DMR's heritage is steeped in hardcore dirt jump pedals, frames and components, but the Brit's have been veering in a new direction in recent years. Their new path heads towards trail-biking and general thrashing around the woods, as epitomized by the reborn Trailstar frame last year. Similarly, this Axe crankset isn't a pure 3-piece BMX style crank, as you may have expected from the brand, but a tough, alloy setup for all-mountain, enduro or just riding your bike.
The crank arms are chunky, hollow-forged units that sit on a 30mm hollow axle. I was supplied with a matching 36t DMR Blade chainring which uses a SRAM GXP style, direct mount system. A pair of crank arms and axle ker-ching the till at £139.99 / $181.50 USD with various options of bottom bracket and chainrings available separately.
DMR Axe Details
• Intended use: AM / enduro
• ‘Hollowform’ technology
• Sizes: 165, 170, 175mm
• ø30mm axle
• 68/73mm and 83mm axle available
• Weight: 768g (with arms, BB, direct mount Blade 36T and hardware)
• Colors: black,
• MSRP: £139.99 / $181.50 USD (arms only). £240 / $267 USD as tested - includes Praxis BB, BB tool and 36 tooth ring.
Most bottom bracket options are available, including euro BB, PF30, BB30 and BB92. Axle widths are the usual 68-73mm or 83mm and a choice of 165mm, 170mm and 175mm lengths.Installation
Installation was a breeze thanks to the included bottom bracket tool (a proprietary widget from Praxis). I would prefer to see an 8mm hex wrench over the 3/8" socket-wrench drive for the tool, just to keep my toolbox and life as simple as possible. Laser etchings on the cups indicate the correct side and installation direction and there are no fiddly preload washers or rings to adjust. Just put them on, tighten, and go ride. Removal is more than simple too, undo the single self-extracting 8mm crank bolt and voila.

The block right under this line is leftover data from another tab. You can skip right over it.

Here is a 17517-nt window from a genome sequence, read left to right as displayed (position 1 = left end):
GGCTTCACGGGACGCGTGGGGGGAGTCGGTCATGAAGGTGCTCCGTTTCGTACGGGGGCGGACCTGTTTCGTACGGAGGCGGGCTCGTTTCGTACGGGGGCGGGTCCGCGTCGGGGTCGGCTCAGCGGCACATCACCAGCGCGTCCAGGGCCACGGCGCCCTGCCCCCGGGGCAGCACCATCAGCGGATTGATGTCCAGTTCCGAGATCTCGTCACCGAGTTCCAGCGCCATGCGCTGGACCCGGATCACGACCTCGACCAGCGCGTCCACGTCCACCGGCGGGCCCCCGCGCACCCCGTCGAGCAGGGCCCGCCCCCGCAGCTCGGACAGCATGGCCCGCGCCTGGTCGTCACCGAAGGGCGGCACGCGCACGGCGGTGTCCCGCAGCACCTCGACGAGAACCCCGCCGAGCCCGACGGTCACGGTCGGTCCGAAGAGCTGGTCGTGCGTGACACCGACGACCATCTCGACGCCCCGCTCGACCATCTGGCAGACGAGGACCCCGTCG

The Sram GXP style direct mount chainrings must be the best way to install a chainring to date. No special tools required or highly torqued lock rings and the need for a vice. Three T25 bolts do the job, which are the same as found on disc rotors if you're hunting through the toolbox for a spare.
The axle on the Axe is fixed on the non-drive side, the opposite of most cranks, including Shimano and SRAM. This means you can quickly remove the drive side crank arm with the 8mm self-extracting bolt to change the chainring without removing the axle from the bottom bracket.On the Trail
The Axe cranks never crossed my mind when riding, like any good crank should, they just get on with the task. They took some incredibly hard rock strikes up in the alpine during the summer and shrugged off all of the blows with ease. The cranks are solid underfoot and have plenty of stiffness.
The hollow forming meant DMR didn't need to externally machine the cranks to save weight. Some cranks like Raceface's Atlas, for example, are machined on the inside of the arm, which can create pockets for mud to collect. The Axe arms are also fairly straight on the outside, and I didn't find excessive pedal rub or any sharp edges bashing my ankles.
The bearings are starting to grind after 14 to 16 long (40-60km) days on the trails, not as good as we'd have hoped or expected, but increasing axle size will take away from bearing depth with current bottom bracket types. Due to the 30mm axle stepping down to 28mm on the drive side, compatibility with other 30mm bottom brackets isn't an option..
I would like to see the inclusion of steel inserts for the pedal threads for added peace of mind, especially for a crankset that feels capable of taking on any kind of abuse, even downhill racing. Pinkbike's Take:
|The Axe crankset is a contender for riders looking for a burly crankset with commendable weight, stiffness, price and simplified function. - Paul Aston|
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